Djokovic’s reward is the 25th Grand Slam final of his career and the chance to inch closer to the record 20 major titles held by Federer or the 18 held by Nadal. Djokovic has 15.
The Federer-Nadal semifinal was to follow shortly on Centre Court, and thousands of tennis fans jammed onto the large hill on the grounds of the All England Club to watch a reprise of the 2008 Wimbledon final on an oversize TV screen.
In terms of anticipation, the Djokovic-Batista Agut semifinal felt like an undercard compared to the Federer-Nadal clash in store.
Djokovic, 32, had faced only one seeded player (David Goffin) in breezing to Wimbledon’s final four after early-round upsets bounced four top-10 players from his half of the draw.
Bautista Agut, 31, was the final hurdle. By ranking (22nd), he should not have presented much of a threat to Djokovic, who had won three of the previous four Grand Slams.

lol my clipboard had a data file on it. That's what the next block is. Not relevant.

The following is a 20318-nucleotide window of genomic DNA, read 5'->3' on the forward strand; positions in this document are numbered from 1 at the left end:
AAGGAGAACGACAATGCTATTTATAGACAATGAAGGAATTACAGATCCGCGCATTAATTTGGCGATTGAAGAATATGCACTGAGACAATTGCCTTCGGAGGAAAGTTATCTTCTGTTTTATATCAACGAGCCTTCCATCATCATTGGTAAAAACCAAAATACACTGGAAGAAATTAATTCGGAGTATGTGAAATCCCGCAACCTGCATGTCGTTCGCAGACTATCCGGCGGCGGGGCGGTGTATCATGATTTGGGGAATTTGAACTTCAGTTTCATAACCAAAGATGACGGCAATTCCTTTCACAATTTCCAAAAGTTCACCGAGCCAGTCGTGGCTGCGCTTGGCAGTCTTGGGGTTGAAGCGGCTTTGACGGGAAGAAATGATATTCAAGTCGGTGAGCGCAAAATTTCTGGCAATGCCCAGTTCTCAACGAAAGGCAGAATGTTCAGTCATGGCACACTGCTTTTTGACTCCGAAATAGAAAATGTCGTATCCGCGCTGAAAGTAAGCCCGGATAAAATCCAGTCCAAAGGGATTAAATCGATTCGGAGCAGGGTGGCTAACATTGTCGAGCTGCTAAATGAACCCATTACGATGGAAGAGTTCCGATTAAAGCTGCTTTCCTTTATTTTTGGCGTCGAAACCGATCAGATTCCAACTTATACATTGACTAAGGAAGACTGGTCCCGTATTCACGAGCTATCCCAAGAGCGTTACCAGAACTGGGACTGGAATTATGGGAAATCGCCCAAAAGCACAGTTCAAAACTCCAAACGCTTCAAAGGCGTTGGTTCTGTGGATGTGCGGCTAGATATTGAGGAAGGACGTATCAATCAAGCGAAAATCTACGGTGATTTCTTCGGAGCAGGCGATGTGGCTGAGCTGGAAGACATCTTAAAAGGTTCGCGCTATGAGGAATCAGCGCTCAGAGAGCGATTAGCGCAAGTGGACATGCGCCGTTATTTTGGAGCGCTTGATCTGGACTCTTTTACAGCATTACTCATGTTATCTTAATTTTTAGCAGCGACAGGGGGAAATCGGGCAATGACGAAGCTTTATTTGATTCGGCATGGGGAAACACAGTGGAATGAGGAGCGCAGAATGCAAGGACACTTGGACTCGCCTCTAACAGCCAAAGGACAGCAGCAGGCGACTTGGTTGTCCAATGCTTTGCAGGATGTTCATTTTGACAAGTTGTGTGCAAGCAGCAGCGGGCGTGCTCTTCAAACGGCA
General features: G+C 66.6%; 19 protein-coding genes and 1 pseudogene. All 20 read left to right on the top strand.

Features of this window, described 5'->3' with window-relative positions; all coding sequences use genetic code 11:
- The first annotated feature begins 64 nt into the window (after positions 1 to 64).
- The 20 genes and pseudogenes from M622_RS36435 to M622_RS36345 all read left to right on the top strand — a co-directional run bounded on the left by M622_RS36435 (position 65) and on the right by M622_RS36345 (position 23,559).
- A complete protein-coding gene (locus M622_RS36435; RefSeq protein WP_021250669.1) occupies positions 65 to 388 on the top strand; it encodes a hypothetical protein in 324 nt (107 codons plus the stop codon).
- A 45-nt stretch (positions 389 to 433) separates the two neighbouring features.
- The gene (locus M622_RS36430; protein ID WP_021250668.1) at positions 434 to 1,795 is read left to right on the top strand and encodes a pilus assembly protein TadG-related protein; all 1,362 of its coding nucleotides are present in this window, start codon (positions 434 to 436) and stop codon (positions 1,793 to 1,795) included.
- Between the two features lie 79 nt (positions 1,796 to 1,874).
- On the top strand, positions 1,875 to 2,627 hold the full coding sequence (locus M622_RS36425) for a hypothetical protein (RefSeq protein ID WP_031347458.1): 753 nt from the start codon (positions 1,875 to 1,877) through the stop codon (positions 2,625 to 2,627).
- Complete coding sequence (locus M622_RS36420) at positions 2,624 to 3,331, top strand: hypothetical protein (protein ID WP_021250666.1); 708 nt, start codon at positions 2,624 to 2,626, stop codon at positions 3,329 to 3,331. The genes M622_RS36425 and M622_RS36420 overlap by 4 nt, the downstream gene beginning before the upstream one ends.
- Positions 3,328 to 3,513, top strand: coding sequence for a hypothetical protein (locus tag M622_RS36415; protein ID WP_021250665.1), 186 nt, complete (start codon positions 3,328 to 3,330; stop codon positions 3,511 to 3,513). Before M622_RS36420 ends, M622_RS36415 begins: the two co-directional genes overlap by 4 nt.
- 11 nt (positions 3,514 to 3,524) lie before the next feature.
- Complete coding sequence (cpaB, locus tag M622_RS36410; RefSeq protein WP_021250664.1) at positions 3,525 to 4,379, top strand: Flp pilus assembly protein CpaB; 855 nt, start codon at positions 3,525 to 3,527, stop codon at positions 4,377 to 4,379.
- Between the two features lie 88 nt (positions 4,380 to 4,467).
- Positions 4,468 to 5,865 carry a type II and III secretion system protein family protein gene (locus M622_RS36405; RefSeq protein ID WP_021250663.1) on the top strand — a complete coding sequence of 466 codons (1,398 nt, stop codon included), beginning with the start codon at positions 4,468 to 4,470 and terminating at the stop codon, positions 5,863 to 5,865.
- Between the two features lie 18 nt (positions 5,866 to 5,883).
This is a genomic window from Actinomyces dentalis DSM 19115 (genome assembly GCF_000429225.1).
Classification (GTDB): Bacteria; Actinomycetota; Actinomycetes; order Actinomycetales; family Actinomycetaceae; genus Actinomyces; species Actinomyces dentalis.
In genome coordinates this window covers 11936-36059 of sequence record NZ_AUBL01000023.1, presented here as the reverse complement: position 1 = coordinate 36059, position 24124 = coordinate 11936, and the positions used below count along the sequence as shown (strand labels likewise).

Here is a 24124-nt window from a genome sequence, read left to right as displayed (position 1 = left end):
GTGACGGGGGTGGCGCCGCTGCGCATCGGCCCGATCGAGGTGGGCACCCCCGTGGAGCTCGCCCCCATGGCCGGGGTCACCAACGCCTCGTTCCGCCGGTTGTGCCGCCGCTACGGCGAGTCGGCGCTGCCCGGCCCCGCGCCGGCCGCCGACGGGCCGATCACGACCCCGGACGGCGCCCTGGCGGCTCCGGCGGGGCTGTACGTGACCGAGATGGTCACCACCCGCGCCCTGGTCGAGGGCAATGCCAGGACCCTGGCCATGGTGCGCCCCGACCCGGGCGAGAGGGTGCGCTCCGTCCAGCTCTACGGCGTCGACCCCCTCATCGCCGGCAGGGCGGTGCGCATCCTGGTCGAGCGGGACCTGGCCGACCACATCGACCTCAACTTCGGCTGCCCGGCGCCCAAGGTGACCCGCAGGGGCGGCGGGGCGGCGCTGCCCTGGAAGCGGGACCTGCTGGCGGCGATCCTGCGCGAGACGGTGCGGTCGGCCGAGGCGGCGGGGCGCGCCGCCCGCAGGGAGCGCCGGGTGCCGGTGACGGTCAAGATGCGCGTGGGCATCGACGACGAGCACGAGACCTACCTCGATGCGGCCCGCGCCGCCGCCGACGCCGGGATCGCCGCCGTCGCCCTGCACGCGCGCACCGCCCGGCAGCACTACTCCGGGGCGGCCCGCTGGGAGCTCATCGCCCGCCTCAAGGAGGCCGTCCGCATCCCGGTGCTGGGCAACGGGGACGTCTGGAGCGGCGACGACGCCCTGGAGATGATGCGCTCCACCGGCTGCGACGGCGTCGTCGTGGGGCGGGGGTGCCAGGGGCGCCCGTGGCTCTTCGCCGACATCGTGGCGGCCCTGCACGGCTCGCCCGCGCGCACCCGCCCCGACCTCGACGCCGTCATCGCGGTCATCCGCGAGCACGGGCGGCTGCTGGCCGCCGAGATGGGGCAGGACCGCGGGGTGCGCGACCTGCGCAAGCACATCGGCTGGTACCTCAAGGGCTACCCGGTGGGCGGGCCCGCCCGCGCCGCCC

Seeded 23rd, Bautista Agut was as surprised by his march to Wimbledon’s semifinal as anyone, having scheduled his bachelor party in Ibiza for the tournament’s final weekend. The party was postponed, and his buddies flew to England to join Bautista Agut’s fiancee in cheering him on.
Djokovic claimed the opening set in just 36 minutes, looking virtually untouchable.
But with Djokovic’s forehand and focus straying, Bautista Agut took the second set, 6-4, to level the match at one set each. With the Spaniard making it a match, Djokovic flapped his arms at the capacity crowd in an effort to coax a show of support.
He found his own motivation in the third set and rolled to the victory, clearing the stage for the 40th edition of Federer vs. Nadal and only their fourth meeting at Wimbledon.